WhatsApp, on Tuesday, launched a campaign in India to educate users on the built-in layers of privacy protection added by the company over the years. The new features include leaving groups silently, controlling who can see you’re online and blocking the screenshots for ‘view once’ messages. Around 2 billion people across the world use WhatsApp.
“This is our way of extending awareness and assurance to our users on how the new and existing built-in layers of protection help you message freely without compromising on your privacy,” said Avinash Pant, director of marketing, at Meta India, “We want users to know that they always have a safe and private space on WhatsApp, no matter where they are.”
A film was also released by the company to spread awareness. It shows an exchange between a father and son, showing the impact of WhatsApp’s built-in layers of protection on privacy. It is conceptualised by BBDO. In the coming weeks, the company will educate the users on each privacy feature through short films.
Among the new privacy features, WhatsApp has now allowed users to exit the groups without notifying anyone. Also, the users can now choose if they want to be seen as ‘online’ or not. They can also customise the list and choose who can see their active status and who cannot.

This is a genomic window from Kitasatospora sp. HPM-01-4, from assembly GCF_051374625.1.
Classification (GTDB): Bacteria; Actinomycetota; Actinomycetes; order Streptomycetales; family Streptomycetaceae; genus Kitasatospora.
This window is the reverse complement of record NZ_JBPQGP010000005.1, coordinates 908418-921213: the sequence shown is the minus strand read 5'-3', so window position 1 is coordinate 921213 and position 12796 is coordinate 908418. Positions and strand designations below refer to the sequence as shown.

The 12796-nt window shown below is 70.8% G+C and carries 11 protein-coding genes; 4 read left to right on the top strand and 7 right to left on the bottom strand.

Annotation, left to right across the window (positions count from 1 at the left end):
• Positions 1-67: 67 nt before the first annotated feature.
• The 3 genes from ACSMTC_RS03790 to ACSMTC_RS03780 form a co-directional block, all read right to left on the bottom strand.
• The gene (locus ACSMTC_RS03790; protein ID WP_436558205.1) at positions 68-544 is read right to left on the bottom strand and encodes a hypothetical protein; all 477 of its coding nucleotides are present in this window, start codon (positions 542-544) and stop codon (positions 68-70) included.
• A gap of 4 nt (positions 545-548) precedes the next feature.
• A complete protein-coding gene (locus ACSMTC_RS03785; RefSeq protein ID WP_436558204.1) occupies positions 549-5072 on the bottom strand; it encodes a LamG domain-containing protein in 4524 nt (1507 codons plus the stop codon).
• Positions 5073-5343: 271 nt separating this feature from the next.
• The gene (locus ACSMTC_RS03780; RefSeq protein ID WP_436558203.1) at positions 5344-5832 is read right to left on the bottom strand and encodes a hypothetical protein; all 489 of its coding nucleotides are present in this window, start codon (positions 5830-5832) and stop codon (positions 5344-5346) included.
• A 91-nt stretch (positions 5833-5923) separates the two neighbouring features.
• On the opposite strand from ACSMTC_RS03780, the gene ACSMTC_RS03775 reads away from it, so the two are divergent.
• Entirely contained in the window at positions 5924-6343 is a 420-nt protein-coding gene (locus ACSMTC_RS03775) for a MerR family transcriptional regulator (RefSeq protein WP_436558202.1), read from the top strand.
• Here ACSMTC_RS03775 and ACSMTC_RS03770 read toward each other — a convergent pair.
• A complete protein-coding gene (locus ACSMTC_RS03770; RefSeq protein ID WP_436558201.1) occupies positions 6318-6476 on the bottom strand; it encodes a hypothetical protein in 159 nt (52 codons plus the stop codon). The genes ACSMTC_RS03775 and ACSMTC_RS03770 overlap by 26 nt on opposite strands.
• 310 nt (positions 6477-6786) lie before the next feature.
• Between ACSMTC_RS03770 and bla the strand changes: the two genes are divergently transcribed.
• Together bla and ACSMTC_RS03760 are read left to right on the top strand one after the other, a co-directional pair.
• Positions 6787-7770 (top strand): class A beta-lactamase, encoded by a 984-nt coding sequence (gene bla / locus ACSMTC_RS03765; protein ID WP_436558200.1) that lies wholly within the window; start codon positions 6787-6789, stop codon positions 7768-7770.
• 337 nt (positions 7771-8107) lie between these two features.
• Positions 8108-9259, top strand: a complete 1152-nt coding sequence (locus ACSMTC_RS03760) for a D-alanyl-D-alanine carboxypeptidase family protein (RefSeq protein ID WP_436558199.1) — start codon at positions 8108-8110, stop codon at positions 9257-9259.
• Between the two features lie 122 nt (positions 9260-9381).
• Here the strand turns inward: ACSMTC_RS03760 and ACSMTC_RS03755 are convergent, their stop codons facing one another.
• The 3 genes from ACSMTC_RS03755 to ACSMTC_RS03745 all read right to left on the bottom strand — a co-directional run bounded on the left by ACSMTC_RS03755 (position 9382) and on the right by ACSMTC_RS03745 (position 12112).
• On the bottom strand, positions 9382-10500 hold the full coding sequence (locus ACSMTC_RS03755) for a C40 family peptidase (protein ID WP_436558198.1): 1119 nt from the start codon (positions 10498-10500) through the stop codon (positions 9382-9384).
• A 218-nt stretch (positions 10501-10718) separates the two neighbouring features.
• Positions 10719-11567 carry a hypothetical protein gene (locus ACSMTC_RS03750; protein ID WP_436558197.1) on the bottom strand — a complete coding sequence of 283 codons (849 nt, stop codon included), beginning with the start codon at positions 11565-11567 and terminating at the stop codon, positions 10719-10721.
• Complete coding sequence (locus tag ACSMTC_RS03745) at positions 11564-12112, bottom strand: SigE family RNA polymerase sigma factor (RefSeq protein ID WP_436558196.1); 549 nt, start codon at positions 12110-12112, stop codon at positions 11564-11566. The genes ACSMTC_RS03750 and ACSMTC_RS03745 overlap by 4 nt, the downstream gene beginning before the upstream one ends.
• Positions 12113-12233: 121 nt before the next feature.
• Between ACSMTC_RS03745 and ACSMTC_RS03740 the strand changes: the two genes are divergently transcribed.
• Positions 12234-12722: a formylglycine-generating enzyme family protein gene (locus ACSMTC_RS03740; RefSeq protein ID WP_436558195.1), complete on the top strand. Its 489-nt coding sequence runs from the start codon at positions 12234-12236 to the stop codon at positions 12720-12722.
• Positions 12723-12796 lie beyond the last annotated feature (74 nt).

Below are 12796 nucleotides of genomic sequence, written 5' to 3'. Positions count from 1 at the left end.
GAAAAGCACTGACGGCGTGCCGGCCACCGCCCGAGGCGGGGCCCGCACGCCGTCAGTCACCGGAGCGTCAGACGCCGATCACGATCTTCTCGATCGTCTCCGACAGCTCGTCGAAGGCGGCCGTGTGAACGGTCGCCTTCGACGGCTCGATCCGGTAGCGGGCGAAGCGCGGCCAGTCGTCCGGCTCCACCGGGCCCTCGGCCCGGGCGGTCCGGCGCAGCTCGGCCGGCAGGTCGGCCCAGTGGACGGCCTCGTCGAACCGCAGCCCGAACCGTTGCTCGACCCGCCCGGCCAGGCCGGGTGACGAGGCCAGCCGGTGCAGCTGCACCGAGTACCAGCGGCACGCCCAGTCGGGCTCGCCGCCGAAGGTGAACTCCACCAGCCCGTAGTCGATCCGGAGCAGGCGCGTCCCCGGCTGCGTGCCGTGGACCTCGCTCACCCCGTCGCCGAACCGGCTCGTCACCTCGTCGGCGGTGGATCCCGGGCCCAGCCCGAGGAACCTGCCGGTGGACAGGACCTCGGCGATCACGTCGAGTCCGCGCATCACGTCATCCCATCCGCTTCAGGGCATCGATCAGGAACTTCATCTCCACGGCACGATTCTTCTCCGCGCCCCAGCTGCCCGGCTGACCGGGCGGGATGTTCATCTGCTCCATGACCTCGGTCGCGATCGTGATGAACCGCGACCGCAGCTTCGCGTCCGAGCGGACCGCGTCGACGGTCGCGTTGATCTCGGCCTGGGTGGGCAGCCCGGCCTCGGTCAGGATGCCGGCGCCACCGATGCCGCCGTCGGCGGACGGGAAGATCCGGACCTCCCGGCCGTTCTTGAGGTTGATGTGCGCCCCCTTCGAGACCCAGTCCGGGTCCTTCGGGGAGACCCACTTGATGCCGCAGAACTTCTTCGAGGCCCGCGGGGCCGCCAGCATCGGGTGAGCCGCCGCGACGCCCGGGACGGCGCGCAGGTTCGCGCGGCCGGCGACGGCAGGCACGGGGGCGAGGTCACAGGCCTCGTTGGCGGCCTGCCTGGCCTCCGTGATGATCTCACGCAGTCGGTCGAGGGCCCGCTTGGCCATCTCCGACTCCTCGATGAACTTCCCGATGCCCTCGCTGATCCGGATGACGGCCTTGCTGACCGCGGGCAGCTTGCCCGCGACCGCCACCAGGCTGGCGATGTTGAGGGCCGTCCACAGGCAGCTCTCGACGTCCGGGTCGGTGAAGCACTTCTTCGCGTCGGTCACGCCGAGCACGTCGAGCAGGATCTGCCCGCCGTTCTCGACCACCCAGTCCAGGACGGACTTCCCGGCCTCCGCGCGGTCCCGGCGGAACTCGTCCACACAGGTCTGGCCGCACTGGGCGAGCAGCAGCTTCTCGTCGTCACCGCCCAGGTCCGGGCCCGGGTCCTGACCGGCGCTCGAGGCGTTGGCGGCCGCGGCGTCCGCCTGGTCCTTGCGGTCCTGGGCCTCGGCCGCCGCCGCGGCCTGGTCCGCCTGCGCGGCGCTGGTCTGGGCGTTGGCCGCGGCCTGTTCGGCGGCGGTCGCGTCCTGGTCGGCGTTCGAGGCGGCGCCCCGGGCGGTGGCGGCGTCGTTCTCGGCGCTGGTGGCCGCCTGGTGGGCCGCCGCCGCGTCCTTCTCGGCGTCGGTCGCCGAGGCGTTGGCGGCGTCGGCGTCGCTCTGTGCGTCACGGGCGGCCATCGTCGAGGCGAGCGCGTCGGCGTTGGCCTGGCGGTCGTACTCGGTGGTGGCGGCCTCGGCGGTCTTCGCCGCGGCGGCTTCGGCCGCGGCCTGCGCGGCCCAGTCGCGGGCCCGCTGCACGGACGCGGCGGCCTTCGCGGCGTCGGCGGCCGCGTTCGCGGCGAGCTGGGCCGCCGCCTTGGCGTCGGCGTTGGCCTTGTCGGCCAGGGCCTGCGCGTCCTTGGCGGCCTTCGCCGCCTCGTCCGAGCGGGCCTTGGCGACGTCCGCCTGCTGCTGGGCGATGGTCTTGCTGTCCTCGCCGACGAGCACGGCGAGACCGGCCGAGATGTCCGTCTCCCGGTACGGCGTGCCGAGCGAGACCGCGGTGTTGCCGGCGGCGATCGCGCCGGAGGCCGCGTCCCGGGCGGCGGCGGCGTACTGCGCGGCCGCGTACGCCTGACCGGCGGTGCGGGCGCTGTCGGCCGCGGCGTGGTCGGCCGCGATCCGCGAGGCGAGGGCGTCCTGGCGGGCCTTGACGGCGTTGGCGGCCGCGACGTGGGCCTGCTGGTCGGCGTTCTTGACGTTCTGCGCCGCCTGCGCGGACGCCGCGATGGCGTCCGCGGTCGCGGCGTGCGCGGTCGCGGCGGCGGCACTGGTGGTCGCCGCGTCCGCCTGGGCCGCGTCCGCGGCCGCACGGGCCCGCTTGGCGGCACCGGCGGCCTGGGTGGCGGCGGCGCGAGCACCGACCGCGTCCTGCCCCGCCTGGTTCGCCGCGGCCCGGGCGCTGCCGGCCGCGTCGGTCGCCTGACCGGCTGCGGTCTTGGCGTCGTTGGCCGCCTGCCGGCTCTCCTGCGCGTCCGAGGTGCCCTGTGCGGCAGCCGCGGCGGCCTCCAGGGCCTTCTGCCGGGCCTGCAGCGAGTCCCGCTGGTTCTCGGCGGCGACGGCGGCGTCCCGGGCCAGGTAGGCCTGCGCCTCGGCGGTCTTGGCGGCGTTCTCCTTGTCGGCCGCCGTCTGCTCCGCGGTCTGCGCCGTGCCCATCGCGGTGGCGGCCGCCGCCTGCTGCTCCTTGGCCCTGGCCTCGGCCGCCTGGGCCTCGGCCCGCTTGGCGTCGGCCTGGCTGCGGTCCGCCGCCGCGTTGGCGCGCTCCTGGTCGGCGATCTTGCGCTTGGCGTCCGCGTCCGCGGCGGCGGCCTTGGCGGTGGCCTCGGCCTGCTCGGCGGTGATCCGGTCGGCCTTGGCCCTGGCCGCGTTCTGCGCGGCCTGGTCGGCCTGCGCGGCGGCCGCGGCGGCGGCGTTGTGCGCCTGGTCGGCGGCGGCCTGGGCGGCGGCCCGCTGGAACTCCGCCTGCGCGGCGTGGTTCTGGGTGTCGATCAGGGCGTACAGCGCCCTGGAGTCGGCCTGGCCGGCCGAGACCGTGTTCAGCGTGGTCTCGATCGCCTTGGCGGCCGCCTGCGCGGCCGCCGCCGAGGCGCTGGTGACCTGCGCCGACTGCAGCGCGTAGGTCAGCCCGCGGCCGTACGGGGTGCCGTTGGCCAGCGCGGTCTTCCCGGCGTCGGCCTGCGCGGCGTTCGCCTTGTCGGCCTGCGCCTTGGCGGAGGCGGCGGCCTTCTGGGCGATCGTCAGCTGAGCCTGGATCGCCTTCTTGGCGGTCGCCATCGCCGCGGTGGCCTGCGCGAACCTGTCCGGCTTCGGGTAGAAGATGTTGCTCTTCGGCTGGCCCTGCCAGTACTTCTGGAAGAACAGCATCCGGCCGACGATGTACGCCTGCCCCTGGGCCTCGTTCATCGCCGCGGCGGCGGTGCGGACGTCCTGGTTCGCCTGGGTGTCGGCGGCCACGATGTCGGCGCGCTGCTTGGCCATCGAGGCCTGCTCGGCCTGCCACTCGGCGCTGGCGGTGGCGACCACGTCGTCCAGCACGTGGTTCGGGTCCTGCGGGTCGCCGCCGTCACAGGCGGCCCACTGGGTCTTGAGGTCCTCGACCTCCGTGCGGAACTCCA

WhatsApp is working on a new feature that will enable screenshot blocking for ‘view once’ messages. It is expected to be rolled out soon. The users can also block and report the users who send spam or other problematic content.
The end-to-end encryption provided by WhatsApp allows no one, not even the company, to access the chats. The backups are also encrypted and can only be accessed through a password or an encryption key.
The platform also introduced the disappearing messages feature. Users can choose between 24 hours, 7 days, and 90 days and the messages will automatically be deleted after that period.
WhatsApp had also introduced a two-step verification feature that gives the users to set a six-digit PIN to provide an additional layer of protection.
“It’s a great privilege that two billion people around the world trust WhatsApp to deliver their personal messages everyday,” Pant added.